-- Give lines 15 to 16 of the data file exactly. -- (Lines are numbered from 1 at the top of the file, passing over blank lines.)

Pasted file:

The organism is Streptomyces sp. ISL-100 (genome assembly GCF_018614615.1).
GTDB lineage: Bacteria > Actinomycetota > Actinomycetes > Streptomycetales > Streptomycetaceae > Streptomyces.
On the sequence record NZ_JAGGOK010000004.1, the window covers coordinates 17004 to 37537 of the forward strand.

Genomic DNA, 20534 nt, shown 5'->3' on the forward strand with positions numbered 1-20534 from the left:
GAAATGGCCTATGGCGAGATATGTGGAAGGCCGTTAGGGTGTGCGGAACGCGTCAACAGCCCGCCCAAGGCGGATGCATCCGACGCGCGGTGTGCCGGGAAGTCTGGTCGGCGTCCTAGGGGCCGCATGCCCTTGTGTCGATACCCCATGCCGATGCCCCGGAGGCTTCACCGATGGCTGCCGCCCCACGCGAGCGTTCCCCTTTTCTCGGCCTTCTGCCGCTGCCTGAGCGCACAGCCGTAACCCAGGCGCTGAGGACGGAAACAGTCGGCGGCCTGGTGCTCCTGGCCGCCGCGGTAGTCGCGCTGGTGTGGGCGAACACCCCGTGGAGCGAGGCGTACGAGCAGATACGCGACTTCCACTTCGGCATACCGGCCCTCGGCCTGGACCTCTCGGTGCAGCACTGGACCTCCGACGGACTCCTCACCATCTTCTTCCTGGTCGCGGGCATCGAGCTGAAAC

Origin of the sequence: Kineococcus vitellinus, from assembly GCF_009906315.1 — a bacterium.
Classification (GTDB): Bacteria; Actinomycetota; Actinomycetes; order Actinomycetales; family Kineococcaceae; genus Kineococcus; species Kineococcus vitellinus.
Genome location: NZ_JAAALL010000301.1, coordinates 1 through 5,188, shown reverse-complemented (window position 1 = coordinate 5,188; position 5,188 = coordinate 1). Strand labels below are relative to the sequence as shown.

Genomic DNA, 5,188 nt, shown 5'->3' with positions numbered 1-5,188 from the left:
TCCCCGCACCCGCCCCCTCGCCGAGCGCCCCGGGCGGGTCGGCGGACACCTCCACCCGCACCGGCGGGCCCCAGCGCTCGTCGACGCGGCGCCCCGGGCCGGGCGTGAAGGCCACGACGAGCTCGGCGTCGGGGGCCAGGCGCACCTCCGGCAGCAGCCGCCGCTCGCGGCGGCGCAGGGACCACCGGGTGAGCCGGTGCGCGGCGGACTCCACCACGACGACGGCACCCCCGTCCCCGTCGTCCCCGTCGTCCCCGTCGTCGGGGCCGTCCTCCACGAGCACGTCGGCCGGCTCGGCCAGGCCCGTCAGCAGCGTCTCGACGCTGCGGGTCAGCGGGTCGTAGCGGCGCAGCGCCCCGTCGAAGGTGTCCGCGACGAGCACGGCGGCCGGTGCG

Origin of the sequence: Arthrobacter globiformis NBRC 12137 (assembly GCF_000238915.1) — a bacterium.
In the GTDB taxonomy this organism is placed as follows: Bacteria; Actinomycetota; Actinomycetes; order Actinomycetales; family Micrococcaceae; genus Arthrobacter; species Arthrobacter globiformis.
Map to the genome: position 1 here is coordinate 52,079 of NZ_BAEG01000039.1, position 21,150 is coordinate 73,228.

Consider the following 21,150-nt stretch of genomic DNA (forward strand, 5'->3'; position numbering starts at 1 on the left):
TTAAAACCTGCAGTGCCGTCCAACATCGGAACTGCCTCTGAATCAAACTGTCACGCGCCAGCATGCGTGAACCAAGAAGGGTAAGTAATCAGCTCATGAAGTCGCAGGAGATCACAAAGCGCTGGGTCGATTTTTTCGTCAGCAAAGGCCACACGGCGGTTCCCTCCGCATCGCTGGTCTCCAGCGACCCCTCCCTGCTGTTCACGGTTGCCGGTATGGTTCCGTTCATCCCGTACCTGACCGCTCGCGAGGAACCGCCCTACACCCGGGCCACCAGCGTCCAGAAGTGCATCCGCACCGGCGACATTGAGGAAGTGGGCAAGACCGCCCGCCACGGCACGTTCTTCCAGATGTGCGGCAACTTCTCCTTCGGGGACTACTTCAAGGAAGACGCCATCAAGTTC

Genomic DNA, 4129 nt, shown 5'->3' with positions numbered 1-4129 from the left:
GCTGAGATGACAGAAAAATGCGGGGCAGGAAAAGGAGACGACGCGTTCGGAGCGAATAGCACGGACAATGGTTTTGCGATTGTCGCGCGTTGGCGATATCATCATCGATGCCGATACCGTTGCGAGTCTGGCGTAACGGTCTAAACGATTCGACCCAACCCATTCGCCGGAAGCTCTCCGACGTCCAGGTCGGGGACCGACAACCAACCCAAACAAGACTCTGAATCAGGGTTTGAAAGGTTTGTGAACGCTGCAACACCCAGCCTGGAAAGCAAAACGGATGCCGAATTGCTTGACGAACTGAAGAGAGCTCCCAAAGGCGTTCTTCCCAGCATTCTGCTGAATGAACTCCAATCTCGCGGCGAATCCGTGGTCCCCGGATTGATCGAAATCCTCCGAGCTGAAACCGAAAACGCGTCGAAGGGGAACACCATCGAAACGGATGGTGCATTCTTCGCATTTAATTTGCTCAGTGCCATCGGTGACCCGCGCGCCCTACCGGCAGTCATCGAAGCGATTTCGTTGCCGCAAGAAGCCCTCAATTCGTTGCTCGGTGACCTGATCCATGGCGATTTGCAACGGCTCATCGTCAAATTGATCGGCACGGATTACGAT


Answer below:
TTAAAACCTGCAGTGCCGTCCAACATCGGAACTGCCTCTGAATCAAACTGTCACGCGCCAGCATGCGTGAACCAAGAAGGGTAAGTAATCAGCTCATGAAGTCGCAGGAGATCACAAAGCGCTGGGTCGATTTTTTCGTCAGCAAAGGCCACACGGCGGTTCCCTCCGCATCGCTGGTCTCCAGCGACCCCTCCCTGCTGTTCACGGTTGCCGGTATGGTTCCGTTCATCCCGTACCTGACCGCTCGCGAGGAACCGCCCTACACCCGGGCCACCAGCGTCCAGAAGTGCATCCGCACCGGCGACATTGAGGAAGTGGGCAAGACCGCCCGCCACGGCACGTTCTTCCAGATGTGCGGCAACTTCTCCTTCGGGGACTACTTCAAGGAAGACGCCATCAAGTTC

Genomic DNA, 4129 nt, shown 5'->3' with positions numbered 1-4129 from the left: